(e) applying the desired circuit pattern to the unfired sheet by any one of a number of conventional methods, e.g., silk screening, and also by nonconventional methods. Thus, a particular metal or metal composition is here employed which may be carried in a volatile vehicle such as pine oil or turpentine (which does not affect the plastic resin binders or other components of the unfired ceramic sheet). The metal composition, in a volatile vehicle, is referred to in the silk screening art as an ink, and will be referred to herein as an ink; (Step 14, FIG. 1)
(f) placing a second unfired thin green ceramic sheet prepared in accordance with steps set forth above on the first unfired ceramic layer to encapsulate the circuit pattern and laminating said second sheet to the first layer under heat and/or pressure; (Step 18, FIG. 1)
(g) an additional unfired ceramic sheet carrying thereon a circuit pattern and having appropriate interconnection holes may be added to the pair of ceramic sheets heretofore described, before the lamination thereof, depending on the required configuration; many alternating layers of ceramic and metal may thereby be built up in a single composite unit under pressure and/or heat; (Step 18a, FIG. 1).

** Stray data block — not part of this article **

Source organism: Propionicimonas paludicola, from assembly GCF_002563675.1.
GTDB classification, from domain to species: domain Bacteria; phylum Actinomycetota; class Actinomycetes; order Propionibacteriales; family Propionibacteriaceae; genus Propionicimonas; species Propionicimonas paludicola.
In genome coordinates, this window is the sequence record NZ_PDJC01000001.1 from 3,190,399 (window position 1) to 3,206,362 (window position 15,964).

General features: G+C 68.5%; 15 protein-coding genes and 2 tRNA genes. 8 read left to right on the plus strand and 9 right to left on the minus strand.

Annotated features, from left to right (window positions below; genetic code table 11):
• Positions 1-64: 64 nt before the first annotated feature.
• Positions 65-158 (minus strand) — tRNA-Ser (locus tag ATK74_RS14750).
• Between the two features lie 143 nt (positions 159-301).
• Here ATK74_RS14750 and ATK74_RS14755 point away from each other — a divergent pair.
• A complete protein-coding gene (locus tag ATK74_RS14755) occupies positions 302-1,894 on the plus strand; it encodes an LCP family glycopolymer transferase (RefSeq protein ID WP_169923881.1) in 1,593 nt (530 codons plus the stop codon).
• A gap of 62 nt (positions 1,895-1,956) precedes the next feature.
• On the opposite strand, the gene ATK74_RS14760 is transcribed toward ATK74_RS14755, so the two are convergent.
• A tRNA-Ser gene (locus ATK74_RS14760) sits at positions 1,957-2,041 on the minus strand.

(7) The composition unit is then fired in a non-oxidizing atmosphere. The atmosphere may be partially or wholly reducing in nature as well. The temperature is preferably raised slowly, in a series of steps, until a temperature of approximately 1600 C. is reached. (Step 20. FIG. 1). It is during the firing procedure that (1) the volatile components are first driven off (e.g., at l50200 C.) through the still porous ceramic layers, (2) the binders are next decomposed and/or reduced, depending upon the atmosphere employed (e.g., at 500-600 C.), and are thereby eventually vaporized as predominantly low molecular weight hydrocarbons, such as CH etc., in the case where a hydrogen atmosphere is used, (3) the ceramic material remaining after the organics have been vaporized, decomposed or reduced, is then heated to higher temperatures, generally in the range of 1500 to 1700 C. to sinter or fuse the ceramic material and cause it to completely close, that is to say, to reach a gasimpervious state. The sintering and closing of the ceramic material can be facilitated by the addition of minor amounts of foreign substances, such as silicates, and by increasing the surface energy of the ceramic particles.